For those who are new to the vaping world, you might find yourself a bit overwhelmed by the new vocabulary that comes along with it. Words like vaping mods, sub ohm tanks, and atomizers are just a few that will likely trip you up from time to time. But once you buy your very first vape kit, you are going to be hit with all of the different words associated with e-juices, too. Some are labeled as “Max VG.” Others are “100% VG.” Then you have 40/60PG/VG or 50/50PG/VG. What’s the difference?
What does VG and PG stand for?
VG stands for vegetable glycerin, which is a primary ingredient of all e-juices along with water and special flavoring. Another possible ingredient is propylene glycol, or PG. The confusion comes with the intended meanings of “max” and “100%.” One might assume that the “maximum” level of VG would be only be “100%,” but you would be wrong. Max VG is the vendor’s way of saying that they include the maximum level of vegetable glycol allowable without jeopardizing their tasty flavor blend. So, the percentage of VG in this case could be any number. It just depends on the secret recipe of the manufacture. But most of the percentages are clearly listed on the bottles.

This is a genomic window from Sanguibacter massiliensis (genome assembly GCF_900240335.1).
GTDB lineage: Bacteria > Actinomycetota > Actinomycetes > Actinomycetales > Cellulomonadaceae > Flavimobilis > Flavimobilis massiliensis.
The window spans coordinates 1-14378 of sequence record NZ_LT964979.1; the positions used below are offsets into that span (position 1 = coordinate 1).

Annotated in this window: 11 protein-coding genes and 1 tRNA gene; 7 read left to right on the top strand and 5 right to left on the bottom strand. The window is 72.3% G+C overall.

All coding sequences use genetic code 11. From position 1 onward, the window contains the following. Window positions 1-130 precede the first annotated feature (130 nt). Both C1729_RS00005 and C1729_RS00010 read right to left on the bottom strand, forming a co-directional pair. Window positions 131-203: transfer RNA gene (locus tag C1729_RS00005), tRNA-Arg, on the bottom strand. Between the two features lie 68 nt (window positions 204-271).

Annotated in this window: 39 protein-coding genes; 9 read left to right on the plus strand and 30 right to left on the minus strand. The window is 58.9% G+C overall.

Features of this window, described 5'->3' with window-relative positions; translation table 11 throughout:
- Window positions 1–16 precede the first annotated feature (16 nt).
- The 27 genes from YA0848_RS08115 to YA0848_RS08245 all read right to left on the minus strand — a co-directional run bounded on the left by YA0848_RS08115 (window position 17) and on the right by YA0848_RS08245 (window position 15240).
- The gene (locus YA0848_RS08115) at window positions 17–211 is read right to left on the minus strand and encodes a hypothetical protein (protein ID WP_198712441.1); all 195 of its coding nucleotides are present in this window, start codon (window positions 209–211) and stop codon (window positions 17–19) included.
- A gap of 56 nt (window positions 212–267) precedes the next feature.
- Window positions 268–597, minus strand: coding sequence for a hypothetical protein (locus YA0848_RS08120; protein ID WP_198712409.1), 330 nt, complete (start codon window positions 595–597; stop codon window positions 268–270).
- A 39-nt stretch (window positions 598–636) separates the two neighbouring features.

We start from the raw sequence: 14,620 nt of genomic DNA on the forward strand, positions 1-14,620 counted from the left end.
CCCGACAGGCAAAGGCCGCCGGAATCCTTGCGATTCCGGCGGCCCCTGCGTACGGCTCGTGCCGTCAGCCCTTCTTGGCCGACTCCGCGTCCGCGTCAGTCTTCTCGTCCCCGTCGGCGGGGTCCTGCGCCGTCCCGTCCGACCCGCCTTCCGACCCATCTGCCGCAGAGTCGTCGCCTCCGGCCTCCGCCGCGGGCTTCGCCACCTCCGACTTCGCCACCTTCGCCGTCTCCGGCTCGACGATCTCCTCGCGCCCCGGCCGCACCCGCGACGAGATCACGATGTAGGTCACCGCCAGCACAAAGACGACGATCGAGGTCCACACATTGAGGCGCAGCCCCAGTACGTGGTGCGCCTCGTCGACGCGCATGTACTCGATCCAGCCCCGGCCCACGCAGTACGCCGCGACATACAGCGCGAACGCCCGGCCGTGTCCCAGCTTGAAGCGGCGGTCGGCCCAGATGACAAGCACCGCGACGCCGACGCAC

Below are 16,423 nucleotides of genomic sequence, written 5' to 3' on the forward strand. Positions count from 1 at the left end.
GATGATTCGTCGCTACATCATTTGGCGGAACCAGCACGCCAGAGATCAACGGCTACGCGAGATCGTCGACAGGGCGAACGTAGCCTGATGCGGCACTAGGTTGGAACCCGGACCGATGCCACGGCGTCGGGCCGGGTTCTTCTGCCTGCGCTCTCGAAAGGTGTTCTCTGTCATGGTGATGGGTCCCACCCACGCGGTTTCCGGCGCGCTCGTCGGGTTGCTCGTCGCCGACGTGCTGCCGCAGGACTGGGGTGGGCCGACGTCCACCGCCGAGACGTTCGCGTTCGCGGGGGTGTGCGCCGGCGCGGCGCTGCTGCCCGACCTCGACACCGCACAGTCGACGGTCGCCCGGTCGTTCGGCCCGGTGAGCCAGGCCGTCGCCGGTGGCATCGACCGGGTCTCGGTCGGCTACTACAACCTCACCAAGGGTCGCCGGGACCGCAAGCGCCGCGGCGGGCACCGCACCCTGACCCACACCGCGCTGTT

Why does it matter?
Most people are not allergic to vegetables, and therefore not allergic to VG. But many vaping enthusiasts can be allergic to propylene glycol. So, a 100% VG blend would be their only choice of e-juice. Anything else could trigger a nasty allergic reaction.
Why are some people allergic to propylene glycol?
People can be allergic to all sorts of things, strawberries, dust, pet dander….you name it. But many vapers are completely unaware that they are allergic to PG until they first begin to vape. While vaping is considered 95% safer than smoking traditional cigarettes, there are some risks for those who suffer from allergic reactions to propylene glycol.
What are the symptoms of an allergic reaction?
For many first-time vapers, we can develop some temporary negative side effects when we transition from tobacco cigarettes to vape pens. Headaches, dizziness, and maybe some mild nausea are not uncommon. These are likely withdrawal symptoms that your body produces as you wean yourself off of all the toxic chemicals and nicotine found in tobacco cigarettes. But if these symptoms continue for more than a couple of weeks, you may be allergic to propylene glycol. Try a 100% VG blend and see if this makes a difference.